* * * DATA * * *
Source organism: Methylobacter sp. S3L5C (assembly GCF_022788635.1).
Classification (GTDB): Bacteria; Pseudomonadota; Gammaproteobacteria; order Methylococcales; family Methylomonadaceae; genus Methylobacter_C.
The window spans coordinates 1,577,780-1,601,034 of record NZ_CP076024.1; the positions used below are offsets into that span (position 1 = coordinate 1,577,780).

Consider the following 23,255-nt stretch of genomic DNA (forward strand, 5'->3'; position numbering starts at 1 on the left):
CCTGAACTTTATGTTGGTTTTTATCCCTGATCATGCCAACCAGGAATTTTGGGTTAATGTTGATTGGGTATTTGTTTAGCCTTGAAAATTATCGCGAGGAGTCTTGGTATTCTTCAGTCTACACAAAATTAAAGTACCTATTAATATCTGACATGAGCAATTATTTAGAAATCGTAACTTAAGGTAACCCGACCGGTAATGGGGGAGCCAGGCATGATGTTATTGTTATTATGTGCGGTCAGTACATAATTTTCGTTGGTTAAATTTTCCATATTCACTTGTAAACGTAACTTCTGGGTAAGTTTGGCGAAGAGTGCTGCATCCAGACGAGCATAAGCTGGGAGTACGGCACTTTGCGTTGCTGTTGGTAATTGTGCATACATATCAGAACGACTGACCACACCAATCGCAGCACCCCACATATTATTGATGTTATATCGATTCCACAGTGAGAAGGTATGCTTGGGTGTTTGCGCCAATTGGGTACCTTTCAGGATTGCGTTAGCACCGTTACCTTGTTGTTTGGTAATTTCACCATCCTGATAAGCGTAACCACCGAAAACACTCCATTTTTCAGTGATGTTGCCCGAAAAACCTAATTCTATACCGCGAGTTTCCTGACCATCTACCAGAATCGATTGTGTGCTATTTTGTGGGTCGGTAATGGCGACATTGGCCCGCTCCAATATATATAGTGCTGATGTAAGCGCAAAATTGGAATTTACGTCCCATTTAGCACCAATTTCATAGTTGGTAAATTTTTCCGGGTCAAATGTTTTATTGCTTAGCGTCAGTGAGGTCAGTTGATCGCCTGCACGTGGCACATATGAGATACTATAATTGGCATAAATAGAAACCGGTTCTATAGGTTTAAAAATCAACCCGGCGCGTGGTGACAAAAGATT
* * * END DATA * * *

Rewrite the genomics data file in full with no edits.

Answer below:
Source organism: Methylobacter sp. S3L5C (assembly GCF_022788635.1).
Classification (GTDB): Bacteria; Pseudomonadota; Gammaproteobacteria; order Methylococcales; family Methylomonadaceae; genus Methylobacter_C.
The window spans coordinates 1,577,780-1,601,034 of record NZ_CP076024.1; the positions used below are offsets into that span (position 1 = coordinate 1,577,780).

Consider the following 23,255-nt stretch of genomic DNA (forward strand, 5'->3'; position numbering starts at 1 on the left):
CCTGAACTTTATGTTGGTTTTTATCCCTGATCATGCCAACCAGGAATTTTGGGTTAATGTTGATTGGGTATTTGTTTAGCCTTGAAAATTATCGCGAGGAGTCTTGGTATTCTTCAGTCTACACAAAATTAAAGTACCTATTAATATCTGACATGAGCAATTATTTAGAAATCGTAACTTAAGGTAACCCGACCGGTAATGGGGGAGCCAGGCATGATGTTATTGTTATTATGTGCGGTCAGTACATAATTTTCGTTGGTTAAATTTTCCATATTCACTTGTAAACGTAACTTCTGGGTAAGTTTGGCGAAGAGTGCTGCATCCAGACGAGCATAAGCTGGGAGTACGGCACTTTGCGTTGCTGTTGGTAATTGTGCATACATATCAGAACGACTGACCACACCAATCGCAGCACCCCACATATTATTGATGTTATATCGATTCCACAGTGAGAAGGTATGCTTGGGTGTTTGCGCCAATTGGGTACCTTTCAGGATTGCGTTAGCACCGTTACCTTGTTGTTTGGTAATTTCACCATCCTGATAAGCGTAACCACCGAAAACACTCCATTTTTCAGTGATGTTGCCCGAAAAACCTAATTCTATACCGCGAGTTTCCTGACCATCTACCAGAATCGATTGTGTGCTATTTTGTGGGTCGGTAATGGCGACATTGGCCCGCTCCAATATATATAGTGCTGATGTAAGCGCAAAATTGGAATTTACGTCCCATTTAGCACCAATTTCATAGTTGGTAAATTTTTCCGGGTCAAATGTTTTATTGCTTAGCGTCAGTGAGGTCAGTTGATCGCCTGCACGTGGCACATATGAGATACTATAATTGGCATAAATAGAAACCGGTTCTATAGGTTTAAAAATCAACCCGGCGCGTGGTGACAAAAGATT